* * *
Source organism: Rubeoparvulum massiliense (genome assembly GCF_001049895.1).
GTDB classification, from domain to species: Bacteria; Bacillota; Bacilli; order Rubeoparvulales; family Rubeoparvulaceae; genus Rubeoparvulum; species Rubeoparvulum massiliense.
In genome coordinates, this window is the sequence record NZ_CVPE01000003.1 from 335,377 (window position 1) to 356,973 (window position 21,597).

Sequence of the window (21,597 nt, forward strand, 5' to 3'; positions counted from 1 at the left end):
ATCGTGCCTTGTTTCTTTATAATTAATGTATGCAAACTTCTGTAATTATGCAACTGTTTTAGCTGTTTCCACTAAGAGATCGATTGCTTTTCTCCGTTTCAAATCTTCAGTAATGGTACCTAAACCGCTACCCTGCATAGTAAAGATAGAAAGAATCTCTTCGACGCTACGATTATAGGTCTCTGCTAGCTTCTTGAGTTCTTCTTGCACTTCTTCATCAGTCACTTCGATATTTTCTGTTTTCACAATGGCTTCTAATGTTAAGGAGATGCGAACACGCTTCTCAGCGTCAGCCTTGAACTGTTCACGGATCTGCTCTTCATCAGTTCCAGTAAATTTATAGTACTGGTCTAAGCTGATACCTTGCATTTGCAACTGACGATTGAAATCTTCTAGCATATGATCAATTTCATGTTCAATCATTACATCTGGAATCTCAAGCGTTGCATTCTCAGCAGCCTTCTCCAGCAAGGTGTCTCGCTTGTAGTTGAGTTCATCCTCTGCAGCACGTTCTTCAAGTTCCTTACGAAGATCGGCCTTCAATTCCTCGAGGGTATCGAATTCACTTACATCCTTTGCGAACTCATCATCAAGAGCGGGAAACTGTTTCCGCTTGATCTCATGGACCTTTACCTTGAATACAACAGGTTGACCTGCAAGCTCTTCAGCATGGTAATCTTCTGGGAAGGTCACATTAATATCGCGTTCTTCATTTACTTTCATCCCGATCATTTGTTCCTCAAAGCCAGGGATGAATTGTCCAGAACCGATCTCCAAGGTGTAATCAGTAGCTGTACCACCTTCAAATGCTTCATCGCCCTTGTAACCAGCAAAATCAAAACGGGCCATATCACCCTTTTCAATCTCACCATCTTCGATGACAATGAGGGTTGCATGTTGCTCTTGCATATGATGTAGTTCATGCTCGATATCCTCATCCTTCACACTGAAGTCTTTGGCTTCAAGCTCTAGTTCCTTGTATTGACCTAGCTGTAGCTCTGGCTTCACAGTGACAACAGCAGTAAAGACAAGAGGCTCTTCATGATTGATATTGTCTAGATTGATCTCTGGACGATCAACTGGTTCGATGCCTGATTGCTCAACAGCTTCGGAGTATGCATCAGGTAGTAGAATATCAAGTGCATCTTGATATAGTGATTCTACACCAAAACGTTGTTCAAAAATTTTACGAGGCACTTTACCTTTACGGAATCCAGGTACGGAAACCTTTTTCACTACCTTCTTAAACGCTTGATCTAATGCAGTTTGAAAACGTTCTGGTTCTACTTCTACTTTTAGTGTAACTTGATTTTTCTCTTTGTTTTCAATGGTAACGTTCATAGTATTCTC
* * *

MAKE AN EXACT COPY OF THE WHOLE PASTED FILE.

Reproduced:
Source organism: Rubeoparvulum massiliense (genome assembly GCF_001049895.1).
GTDB classification, from domain to species: Bacteria; Bacillota; Bacilli; order Rubeoparvulales; family Rubeoparvulaceae; genus Rubeoparvulum; species Rubeoparvulum massiliense.
In genome coordinates, this window is the sequence record NZ_CVPE01000003.1 from 335,377 (window position 1) to 356,973 (window position 21,597).

Sequence of the window (21,597 nt, forward strand, 5' to 3'; positions counted from 1 at the left end):
ATCGTGCCTTGTTTCTTTATAATTAATGTATGCAAACTTCTGTAATTATGCAACTGTTTTAGCTGTTTCCACTAAGAGATCGATTGCTTTTCTCCGTTTCAAATCTTCAGTAATGGTACCTAAACCGCTACCCTGCATAGTAAAGATAGAAAGAATCTCTTCGACGCTACGATTATAGGTCTCTGCTAGCTTCTTGAGTTCTTCTTGCACTTCTTCATCAGTCACTTCGATATTTTCTGTTTTCACAATGGCTTCTAATGTTAAGGAGATGCGAACACGCTTCTCAGCGTCAGCCTTGAACTGTTCACGGATCTGCTCTTCATCAGTTCCAGTAAATTTATAGTACTGGTCTAAGCTGATACCTTGCATTTGCAACTGACGATTGAAATCTTCTAGCATATGATCAATTTCATGTTCAATCATTACATCTGGAATCTCAAGCGTTGCATTCTCAGCAGCCTTCTCCAGCAAGGTGTCTCGCTTGTAGTTGAGTTCATCCTCTGCAGCACGTTCTTCAAGTTCCTTACGAAGATCGGCCTTCAATTCCTCGAGGGTATCGAATTCACTTACATCCTTTGCGAACTCATCATCAAGAGCGGGAAACTGTTTCCGCTTGATCTCATGGACCTTTACCTTGAATACAACAGGTTGACCTGCAAGCTCTTCAGCATGGTAATCTTCTGGGAAGGTCACATTAATATCGCGTTCTTCATTTACTTTCATCCCGATCATTTGTTCCTCAAAGCCAGGGATGAATTGTCCAGAACCGATCTCCAAGGTGTAATCAGTAGCTGTACCACCTTCAAATGCTTCATCGCCCTTGTAACCAGCAAAATCAAAACGGGCCATATCACCCTTTTCAATCTCACCATCTTCGATGACAATGAGGGTTGCATGTTGCTCTTGCATATGATGTAGTTCATGCTCGATATCCTCATCCTTCACACTGAAGTCTTTGGCTTCAAGCTCTAGTTCCTTGTATTGACCTAGCTGTAGCTCTGGCTTCACAGTGACAACAGCAGTAAAGACAAGAGGCTCTTCATGATTGATATTGTCTAGATTGATCTCTGGACGATCAACTGGTTCGATGCCTGATTGCTCAACAGCTTCGGAGTATGCATCAGGTAGTAGAATATCAAGTGCATCTTGATATAGTGATTCTACACCAAAACGTTGTTCAAAAATTTTACGAGGCACTTTACCTTTACGGAATCCAGGTACGGAAACCTTTTTCACTACCTTCTTAAACGCTTGATCTAATGCAGTTTGAAAACGTTCTGGTTCTACTTCTACTTTTAGTGTAACTTGATTTTTCTCTTTGTTTTCAATGGTAACGTTCATAGTATTCTC